Five safety tips to teach kids when riding on footpaths

Dec 1, 2023

The number one priority when riding a bike for both children and adults is safety.

While riding a bike can be a lot of fun and is a skill for life, it can be a big transition from riding in the backyard to the footpath with other users.

These simple tips will help prepare your child for the footpath, keeping them safe around other users and ultimately making sure they have fun, which is what it’s all about.



Just like making sure your car is running smoothly before you drive it, the same applies to a bike. Before doing anything else, you want to ensure your child’s bike and safety equipment is in proper working order with the ‘ABCDE bike check’, as AusCycling Head of Methodology Brenton Jones explains.

“You want to make sure there is air in the tyres, both brakes work when pressure is applied and check the chain spins backwards freely. Next, drop the bike from about 5cm above the ground: are there any unusual clangs when you do this? Lastly, check the end of the handlebars are covered. If exposed, it can be dangerous,” Jones says.

Make sure a bell is fitted to the bike too – it helps warn others you are approaching.

Once you are confident the bike is in good condition, the next check is of the helmet, ensuring it is nice and snug on your child’s head, with the 2-2-2 check method.

“Firstly, make sure there are two fingers between your helmet and eyebrows. Next place two fingers in the shape of a V beneath your ears aligning with the strap to ensure a proper fit, and lastly make sure you can place two fingers comfortably between your chin and the strap, you don’t want this strap to be loose,” Jones said.

Finally, you want to make sure your child is wearing comfortable and appropriate clothing and footwear.

“Closed-in sneakers are best for riding - thongs are for the beach, not the bike. And no loose-fitting clothing that might get caught in any of the bike's components. Long sleeve tops can be a good option that helps sun protection too.”


The brakes are one of the most important components of the bike.

Before you go riding, make sure your child is confident in braking – do they know which hand controls the front and the back, and can they brake gently in a controlled manner? Too much pressure too quickly could also result in an untimely accident.

“It’s common when people are new to riding; they sometimes forget what’s the front and what’s the back. Start really simple, [and] say ‘OK this is your front brake, this is your back brake’. And practice controlled braking. So, teach your child to squeeze both brakes gently together, and stop nice and safely, without skidding,” Jones said.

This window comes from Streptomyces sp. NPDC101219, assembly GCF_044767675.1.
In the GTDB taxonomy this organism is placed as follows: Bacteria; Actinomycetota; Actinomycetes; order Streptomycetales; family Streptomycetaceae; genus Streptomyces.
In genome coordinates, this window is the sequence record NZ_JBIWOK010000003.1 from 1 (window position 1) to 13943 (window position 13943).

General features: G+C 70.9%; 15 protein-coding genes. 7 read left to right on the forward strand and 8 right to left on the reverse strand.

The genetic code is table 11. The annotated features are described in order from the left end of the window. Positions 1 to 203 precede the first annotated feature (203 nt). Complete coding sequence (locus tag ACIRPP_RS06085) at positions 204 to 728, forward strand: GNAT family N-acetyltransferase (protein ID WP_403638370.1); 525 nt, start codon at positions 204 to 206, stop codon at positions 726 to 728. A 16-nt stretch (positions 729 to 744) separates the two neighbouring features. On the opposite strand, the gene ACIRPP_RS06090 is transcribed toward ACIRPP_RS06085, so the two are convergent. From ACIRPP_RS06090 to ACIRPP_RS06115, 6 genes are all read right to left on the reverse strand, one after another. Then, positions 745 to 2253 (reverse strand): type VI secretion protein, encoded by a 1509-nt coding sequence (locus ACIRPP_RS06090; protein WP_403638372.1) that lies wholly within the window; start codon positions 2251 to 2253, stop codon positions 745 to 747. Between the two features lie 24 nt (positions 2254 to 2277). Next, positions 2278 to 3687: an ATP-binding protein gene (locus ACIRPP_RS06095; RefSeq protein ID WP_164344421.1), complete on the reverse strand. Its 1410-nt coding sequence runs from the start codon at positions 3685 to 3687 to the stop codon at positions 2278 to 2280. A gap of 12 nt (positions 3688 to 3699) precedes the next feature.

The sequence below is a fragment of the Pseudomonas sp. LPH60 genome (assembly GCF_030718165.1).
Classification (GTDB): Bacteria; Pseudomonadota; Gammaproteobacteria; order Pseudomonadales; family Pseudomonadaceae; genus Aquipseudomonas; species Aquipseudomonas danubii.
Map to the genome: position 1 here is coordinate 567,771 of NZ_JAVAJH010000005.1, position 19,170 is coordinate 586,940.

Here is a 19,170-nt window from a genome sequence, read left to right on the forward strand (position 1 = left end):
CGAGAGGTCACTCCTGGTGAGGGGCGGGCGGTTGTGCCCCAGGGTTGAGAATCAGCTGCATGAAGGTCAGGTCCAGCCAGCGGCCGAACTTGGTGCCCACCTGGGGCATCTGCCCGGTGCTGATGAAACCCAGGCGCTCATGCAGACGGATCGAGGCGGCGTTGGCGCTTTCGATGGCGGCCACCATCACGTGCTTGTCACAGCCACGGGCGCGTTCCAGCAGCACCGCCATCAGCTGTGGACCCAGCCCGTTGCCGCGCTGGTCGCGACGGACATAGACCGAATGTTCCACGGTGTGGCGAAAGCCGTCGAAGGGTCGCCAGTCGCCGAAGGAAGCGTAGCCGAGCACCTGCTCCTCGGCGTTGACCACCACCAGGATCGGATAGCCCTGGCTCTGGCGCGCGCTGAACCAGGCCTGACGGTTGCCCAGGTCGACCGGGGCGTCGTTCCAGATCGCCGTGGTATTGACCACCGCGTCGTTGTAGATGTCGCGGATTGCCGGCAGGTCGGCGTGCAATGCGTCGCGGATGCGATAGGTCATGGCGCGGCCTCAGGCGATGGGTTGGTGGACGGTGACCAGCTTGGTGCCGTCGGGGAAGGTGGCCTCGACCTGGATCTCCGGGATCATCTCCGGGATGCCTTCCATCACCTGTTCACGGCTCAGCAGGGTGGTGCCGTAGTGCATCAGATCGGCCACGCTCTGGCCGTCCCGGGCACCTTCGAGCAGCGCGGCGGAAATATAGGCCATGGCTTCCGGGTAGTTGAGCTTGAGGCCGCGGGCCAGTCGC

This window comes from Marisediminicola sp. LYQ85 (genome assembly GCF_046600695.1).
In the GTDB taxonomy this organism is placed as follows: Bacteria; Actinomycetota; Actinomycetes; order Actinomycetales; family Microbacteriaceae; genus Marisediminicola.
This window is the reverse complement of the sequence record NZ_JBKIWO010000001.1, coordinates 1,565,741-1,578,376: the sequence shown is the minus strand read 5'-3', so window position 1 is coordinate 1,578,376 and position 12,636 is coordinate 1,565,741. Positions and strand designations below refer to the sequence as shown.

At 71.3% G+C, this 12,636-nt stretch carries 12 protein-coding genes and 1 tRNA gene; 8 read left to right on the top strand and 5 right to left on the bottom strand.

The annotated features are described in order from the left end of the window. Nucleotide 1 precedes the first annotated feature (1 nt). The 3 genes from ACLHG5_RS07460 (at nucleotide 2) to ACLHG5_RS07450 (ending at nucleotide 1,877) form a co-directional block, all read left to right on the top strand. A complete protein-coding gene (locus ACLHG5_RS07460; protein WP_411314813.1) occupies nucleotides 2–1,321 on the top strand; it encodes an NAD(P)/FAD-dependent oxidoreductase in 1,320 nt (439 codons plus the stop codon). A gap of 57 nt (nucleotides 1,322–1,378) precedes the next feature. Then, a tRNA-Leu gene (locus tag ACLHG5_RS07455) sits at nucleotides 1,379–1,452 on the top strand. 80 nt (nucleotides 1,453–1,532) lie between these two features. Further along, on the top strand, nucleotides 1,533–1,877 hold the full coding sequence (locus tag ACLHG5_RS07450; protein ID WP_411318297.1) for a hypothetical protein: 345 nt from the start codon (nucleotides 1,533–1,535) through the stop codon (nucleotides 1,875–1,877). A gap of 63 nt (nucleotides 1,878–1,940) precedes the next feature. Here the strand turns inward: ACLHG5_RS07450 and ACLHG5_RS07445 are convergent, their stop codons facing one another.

The age at which children can ride on footpaths varies between states, so it is best to check with your local Department of Transport website before setting off on a ride.

It’s also important to educate your child about the rules of riding on the footpath before setting out. Explain to them what to do if you approach a pedestrian or if there is an obstacle on the path, and what to do when you get to a road crossing.

“Explain to your child in simple language. For example, if you are approaching another footpath user, ring your bell, [and] we are going to go to the right-hand side of them to go around. But if there is someone coming towards us, we keep to the left. Simple,” Jones said.

If you are riding in a group, best practice is to have one adult on the front, the child in the middle and one adult at the back. If there is only one adult, it’s best to have the child ride at the front.


Communication is key when it comes to riding. It can point out any potential hazards and inform fellow riders when you might be stopping or turning. While riding, talk in a nice loud voice, giving clear instructions, teaching your child to communicate in this way too.

It’s important too to teach your child to ‘ride with their eyes’, Jones says.

“If kids are riding with their eyes, they are looking up ahead of them, they can see the tree in the distance, they can see the rider coming toward them and they aren’t looking straight down.

“This way they know where they are going and can assess well before they get there.”


Most importantly, Jones says, is to have fun.

“Take frequent stops, hydrate and keep eating. This will not only keep your child’s energy levels up, it will also help to keep them focussed and remembering our other safety tips.

“And don’t forget, riding is supposed to be fun, so stop and take in the scenery and just enjoy it!”


AusBike is the national learn to ride program developed by AusCycling to get Aussie kids back on their bikes.

If you would like help from the experts to get your kids enjoying life on two wheels, find out more here and you can receive updates here: SIGN UP